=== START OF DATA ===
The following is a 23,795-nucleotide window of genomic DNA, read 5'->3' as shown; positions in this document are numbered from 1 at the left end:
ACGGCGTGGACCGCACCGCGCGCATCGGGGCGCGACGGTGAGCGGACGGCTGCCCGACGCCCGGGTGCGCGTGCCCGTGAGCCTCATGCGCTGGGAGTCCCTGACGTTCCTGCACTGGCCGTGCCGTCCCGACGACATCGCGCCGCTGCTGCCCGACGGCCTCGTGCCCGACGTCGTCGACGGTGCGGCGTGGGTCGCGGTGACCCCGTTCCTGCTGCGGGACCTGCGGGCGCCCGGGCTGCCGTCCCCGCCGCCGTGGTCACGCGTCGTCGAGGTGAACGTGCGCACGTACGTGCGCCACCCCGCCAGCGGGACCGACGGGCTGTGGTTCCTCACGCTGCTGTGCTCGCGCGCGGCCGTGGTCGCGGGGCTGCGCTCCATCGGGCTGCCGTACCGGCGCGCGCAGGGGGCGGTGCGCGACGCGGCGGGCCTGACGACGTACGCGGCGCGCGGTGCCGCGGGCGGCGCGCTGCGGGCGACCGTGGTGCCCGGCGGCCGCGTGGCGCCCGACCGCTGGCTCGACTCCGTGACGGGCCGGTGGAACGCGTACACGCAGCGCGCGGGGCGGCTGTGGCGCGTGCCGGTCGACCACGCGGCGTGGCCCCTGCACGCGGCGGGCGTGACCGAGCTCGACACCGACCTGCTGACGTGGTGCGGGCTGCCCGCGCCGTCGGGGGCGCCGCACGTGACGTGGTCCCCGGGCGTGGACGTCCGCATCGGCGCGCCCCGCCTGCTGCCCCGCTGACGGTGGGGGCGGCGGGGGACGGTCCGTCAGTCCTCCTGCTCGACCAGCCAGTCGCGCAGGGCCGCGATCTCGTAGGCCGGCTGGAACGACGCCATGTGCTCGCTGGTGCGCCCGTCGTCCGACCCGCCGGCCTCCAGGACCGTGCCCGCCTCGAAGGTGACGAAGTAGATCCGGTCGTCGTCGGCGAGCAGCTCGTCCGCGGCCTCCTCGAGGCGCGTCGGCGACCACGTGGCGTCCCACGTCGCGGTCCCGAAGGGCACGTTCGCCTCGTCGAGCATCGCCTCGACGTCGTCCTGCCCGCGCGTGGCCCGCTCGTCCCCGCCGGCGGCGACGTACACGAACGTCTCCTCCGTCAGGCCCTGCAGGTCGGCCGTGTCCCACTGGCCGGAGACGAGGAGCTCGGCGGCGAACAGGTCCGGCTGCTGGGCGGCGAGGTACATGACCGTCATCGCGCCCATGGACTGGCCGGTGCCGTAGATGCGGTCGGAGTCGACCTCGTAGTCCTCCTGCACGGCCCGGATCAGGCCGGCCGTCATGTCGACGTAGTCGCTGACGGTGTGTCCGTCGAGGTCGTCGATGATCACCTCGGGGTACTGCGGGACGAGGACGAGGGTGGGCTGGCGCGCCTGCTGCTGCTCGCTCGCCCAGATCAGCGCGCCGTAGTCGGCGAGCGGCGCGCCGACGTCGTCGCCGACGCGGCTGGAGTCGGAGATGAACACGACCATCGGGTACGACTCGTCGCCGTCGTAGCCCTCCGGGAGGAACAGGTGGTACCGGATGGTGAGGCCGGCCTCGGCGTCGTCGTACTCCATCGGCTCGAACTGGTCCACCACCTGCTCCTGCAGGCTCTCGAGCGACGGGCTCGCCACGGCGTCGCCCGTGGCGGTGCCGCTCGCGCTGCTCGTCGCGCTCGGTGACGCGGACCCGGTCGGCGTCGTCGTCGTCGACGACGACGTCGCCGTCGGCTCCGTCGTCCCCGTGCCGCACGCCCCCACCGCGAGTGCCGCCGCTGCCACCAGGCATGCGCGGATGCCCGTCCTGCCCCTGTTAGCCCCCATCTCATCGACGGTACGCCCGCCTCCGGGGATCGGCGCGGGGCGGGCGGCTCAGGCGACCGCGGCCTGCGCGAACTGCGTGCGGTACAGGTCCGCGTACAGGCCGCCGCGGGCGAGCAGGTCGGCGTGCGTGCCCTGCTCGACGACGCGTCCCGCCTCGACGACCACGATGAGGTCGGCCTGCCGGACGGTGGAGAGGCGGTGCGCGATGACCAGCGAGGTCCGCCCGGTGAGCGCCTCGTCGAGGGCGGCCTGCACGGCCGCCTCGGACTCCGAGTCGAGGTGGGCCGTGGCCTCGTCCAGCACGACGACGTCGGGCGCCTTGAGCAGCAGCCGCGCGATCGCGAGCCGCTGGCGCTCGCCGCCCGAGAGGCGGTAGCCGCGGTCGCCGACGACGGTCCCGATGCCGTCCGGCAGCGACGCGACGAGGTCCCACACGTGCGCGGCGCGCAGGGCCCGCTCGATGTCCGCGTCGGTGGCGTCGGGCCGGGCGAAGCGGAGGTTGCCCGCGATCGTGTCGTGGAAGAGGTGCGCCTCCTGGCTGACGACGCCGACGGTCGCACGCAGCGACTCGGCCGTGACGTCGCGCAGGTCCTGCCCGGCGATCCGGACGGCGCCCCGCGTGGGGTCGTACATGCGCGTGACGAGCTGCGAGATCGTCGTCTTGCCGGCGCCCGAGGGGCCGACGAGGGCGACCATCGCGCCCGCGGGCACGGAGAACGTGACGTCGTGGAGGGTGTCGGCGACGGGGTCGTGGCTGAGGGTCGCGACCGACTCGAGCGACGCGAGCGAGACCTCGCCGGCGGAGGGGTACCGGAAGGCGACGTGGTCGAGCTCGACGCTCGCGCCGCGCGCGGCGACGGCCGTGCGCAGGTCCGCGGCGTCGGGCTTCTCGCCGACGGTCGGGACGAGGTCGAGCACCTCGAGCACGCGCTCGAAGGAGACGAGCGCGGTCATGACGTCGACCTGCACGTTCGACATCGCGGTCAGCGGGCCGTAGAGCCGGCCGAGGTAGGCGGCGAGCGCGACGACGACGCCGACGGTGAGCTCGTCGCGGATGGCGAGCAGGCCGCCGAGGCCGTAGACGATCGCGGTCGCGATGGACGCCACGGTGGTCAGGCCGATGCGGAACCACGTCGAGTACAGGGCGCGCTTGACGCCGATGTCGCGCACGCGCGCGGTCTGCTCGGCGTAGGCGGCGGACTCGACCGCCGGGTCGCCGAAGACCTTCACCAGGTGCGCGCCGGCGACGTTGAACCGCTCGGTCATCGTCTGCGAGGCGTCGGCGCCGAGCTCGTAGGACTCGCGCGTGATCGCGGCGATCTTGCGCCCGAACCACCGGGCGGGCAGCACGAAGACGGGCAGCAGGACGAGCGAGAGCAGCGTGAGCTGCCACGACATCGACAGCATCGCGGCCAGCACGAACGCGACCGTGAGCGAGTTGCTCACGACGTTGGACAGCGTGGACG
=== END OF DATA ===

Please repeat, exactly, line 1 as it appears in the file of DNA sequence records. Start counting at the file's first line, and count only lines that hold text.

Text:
The following is a 23,795-nucleotide window of genomic DNA, read 5'->3' as shown; positions in this document are numbered from 1 at the left end: